Employer retaliation cases reach U.S. Supreme Court
When can workers sue against acts of retaliation by employers? Two cases slated for hearing this week may help clarify.
Employers, managers, and supervisors wield enormous power in the workplace over the lives and wellbeing of their employees.Skip to next paragraph
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Congress has recognized that sometimes this power can be abused by managers who retaliate if they don't like something that employee has said or done.
This week, the US Supreme Court will hear oral arguments in two cases examining how, when – or even if – employees can fight back against such abuses of power. On Tuesday, the high court will examine whether a US postal worker can claim retaliation in a lawsuit under the Age Discrimination in Employment Act because she says her supervisor refused to let her return to her old job because he didn't like her personally. Instead, he hired a younger, less experienced worker.
On Wednesday, the justices will hear the case of a former assistant manager at a Cracker Barrel restaurant who alleges he was fired in retaliation for his repeated complaints about racial prejudice by his supervisor.
In both cases the laws cited do not explicitly authorize legal action in response to an act of retaliation. Lawyers for the employees say retaliation is a particularly virulent form of illegal discrimination and thus falls within the scope of the US's civil rights laws even when those laws don't specifically mention retaliation.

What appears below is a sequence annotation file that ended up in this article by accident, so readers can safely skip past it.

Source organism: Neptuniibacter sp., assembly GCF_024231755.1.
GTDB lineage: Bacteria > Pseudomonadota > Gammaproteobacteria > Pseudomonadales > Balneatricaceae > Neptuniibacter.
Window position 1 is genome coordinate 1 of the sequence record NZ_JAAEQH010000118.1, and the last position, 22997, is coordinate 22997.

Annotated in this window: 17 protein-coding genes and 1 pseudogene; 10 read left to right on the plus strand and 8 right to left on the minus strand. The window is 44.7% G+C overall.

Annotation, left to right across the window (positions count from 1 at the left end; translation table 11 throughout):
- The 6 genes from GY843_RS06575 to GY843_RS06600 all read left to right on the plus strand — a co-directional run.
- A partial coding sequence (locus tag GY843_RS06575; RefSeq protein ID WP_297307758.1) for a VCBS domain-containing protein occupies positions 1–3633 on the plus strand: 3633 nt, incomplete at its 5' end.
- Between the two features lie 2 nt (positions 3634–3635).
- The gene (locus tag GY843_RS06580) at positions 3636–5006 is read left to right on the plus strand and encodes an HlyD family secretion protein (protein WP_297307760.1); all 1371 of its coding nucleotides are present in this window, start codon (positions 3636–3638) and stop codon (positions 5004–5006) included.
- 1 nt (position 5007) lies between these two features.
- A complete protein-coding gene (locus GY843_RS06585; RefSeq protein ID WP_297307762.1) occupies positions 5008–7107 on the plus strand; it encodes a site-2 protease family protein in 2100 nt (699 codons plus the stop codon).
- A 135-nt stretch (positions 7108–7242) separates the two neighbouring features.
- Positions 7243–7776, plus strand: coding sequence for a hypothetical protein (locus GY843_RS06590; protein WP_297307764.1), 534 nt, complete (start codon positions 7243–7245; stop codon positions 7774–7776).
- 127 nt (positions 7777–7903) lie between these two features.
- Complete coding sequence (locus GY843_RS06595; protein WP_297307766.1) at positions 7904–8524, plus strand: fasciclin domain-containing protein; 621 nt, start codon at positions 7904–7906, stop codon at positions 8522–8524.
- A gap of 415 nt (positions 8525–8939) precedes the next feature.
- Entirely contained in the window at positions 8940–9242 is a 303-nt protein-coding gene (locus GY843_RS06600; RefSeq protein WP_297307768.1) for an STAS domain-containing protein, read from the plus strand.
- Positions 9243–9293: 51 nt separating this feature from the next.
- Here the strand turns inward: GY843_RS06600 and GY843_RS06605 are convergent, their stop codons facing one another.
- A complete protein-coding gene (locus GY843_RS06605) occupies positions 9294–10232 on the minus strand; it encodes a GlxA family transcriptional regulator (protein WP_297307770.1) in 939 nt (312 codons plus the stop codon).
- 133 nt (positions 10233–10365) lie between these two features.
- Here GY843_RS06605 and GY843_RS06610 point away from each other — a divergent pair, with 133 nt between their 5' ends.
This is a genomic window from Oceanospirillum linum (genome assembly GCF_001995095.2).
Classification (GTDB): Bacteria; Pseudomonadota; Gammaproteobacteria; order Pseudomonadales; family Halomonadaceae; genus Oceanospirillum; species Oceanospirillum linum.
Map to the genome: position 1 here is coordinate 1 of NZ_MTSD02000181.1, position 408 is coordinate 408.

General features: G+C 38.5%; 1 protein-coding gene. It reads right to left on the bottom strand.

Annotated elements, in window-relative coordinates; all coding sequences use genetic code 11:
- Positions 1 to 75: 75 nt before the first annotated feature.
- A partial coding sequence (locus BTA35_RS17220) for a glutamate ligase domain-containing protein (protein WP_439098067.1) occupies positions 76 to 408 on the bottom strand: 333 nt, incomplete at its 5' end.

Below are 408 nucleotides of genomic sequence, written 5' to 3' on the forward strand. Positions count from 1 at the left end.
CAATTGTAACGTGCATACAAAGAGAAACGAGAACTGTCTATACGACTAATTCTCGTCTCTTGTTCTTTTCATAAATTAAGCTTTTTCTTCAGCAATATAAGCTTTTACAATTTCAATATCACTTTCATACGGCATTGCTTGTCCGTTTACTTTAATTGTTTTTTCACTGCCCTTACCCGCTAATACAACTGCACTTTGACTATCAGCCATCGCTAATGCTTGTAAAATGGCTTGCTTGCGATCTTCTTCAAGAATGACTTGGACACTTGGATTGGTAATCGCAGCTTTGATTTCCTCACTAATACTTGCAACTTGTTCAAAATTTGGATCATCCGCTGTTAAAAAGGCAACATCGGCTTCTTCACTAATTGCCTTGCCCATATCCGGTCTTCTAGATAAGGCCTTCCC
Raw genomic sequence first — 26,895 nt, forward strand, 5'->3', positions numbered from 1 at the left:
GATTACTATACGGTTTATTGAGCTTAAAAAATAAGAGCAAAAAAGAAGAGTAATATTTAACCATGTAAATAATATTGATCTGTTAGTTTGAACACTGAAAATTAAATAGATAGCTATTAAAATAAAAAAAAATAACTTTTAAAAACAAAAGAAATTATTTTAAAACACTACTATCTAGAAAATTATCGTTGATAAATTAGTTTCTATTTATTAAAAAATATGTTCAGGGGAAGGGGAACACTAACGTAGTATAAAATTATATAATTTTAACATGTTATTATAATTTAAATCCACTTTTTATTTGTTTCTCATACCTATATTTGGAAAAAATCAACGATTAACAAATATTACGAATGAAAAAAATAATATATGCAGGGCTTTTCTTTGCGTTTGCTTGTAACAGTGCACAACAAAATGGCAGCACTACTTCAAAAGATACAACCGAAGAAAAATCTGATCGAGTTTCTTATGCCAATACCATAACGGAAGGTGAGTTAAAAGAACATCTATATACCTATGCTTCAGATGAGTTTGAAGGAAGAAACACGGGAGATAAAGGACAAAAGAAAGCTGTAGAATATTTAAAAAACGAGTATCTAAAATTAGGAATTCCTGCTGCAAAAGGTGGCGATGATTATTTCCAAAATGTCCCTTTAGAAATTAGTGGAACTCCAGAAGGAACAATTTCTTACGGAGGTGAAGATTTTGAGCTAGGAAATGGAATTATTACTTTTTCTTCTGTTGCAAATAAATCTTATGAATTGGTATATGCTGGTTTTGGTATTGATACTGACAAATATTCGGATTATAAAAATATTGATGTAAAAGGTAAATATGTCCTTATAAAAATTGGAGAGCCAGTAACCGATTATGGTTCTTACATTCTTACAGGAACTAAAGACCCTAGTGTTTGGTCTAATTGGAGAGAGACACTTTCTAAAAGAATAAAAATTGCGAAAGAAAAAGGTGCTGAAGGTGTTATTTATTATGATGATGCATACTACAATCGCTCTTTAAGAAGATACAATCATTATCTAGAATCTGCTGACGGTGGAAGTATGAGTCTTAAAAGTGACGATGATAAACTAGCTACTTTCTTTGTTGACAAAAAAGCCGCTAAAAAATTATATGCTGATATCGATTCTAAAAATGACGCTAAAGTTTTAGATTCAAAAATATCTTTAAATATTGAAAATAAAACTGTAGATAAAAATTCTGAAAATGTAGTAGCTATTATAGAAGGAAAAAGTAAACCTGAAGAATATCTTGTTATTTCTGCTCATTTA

Lawyers for companies and supervisors counter that if Congress wanted to authorize lawsuits to punish acts of retaliation, it would have written it into each statute.
In 2005, the high court ruled 5-4 that a girl's high school basketball coach could sue the school board for allegedly retaliating against him after he complained his female players were not receiving equal access to sports equipment and facilities.
He sued under Title IX, which bars gender discrimination in education. Title IX does not specifically mention a cause of action for retaliation, but the majority justices found that retaliation was a form of discrimination outlawed under the statute.
The decision was written by Justice Sandra Day O'Connor. She has since retired, and it is unclear how newer members of the court, Chief Justice John Roberts and Justice Samuel Alito will view the issue.
Legal analysts say they are watching these cases to see how broadly or narrowly the high court reads the statutes.
Will the majority justices insist that unless Congress has included the specific word "retaliation" in the statute, the law does not provide a cause of action against retaliation? Or will the Supreme Court embrace a more prophylactic approach against discrimination and let employees use the force of law to counter workplace retaliation even when it is not spelled out in the statute?